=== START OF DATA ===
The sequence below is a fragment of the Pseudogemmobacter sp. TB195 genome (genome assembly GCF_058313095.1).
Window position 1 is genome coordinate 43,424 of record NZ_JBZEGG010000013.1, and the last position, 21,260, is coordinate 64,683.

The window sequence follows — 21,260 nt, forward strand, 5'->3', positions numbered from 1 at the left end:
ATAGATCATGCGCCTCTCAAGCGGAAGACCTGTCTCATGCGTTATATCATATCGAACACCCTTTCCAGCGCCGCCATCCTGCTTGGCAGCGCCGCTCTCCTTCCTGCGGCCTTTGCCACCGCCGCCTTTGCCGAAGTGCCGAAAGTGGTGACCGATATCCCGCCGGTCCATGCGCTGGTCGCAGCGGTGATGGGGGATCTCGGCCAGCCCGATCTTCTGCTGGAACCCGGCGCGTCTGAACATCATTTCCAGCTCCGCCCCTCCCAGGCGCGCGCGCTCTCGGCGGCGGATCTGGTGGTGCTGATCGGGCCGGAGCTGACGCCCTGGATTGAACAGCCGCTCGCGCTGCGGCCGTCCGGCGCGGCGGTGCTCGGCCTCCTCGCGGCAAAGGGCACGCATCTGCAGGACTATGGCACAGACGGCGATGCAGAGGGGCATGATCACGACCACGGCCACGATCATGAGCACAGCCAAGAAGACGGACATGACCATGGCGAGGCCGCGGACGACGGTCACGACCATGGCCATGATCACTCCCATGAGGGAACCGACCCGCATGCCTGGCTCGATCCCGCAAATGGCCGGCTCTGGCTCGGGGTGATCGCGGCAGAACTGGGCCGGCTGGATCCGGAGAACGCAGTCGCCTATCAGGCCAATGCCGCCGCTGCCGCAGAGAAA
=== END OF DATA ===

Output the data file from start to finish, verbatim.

The sequence below is a fragment of the Pseudogemmobacter sp. TB195 genome (genome assembly GCF_058313095.1).
Window position 1 is genome coordinate 43,424 of record NZ_JBZEGG010000013.1, and the last position, 21,260, is coordinate 64,683.

The window sequence follows — 21,260 nt, forward strand, 5'->3', positions numbered from 1 at the left end:
ATAGATCATGCGCCTCTCAAGCGGAAGACCTGTCTCATGCGTTATATCATATCGAACACCCTTTCCAGCGCCGCCATCCTGCTTGGCAGCGCCGCTCTCCTTCCTGCGGCCTTTGCCACCGCCGCCTTTGCCGAAGTGCCGAAAGTGGTGACCGATATCCCGCCGGTCCATGCGCTGGTCGCAGCGGTGATGGGGGATCTCGGCCAGCCCGATCTTCTGCTGGAACCCGGCGCGTCTGAACATCATTTCCAGCTCCGCCCCTCCCAGGCGCGCGCGCTCTCGGCGGCGGATCTGGTGGTGCTGATCGGGCCGGAGCTGACGCCCTGGATTGAACAGCCGCTCGCGCTGCGGCCGTCCGGCGCGGCGGTGCTCGGCCTCCTCGCGGCAAAGGGCACGCATCTGCAGGACTATGGCACAGACGGCGATGCAGAGGGGCATGATCACGACCACGGCCACGATCATGAGCACAGCCAAGAAGACGGACATGACCATGGCGAGGCCGCGGACGACGGTCACGACCATGGCCATGATCACTCCCATGAGGGAACCGACCCGCATGCCTGGCTCGATCCCGCAAATGGCCGGCTCTGGCTCGGGGTGATCGCGGCAGAACTGGGCCGGCTGGATCCGGAGAACGCAGTCGCCTATCAGGCCAATGCCGCCGCTGCCGCAGAGAAA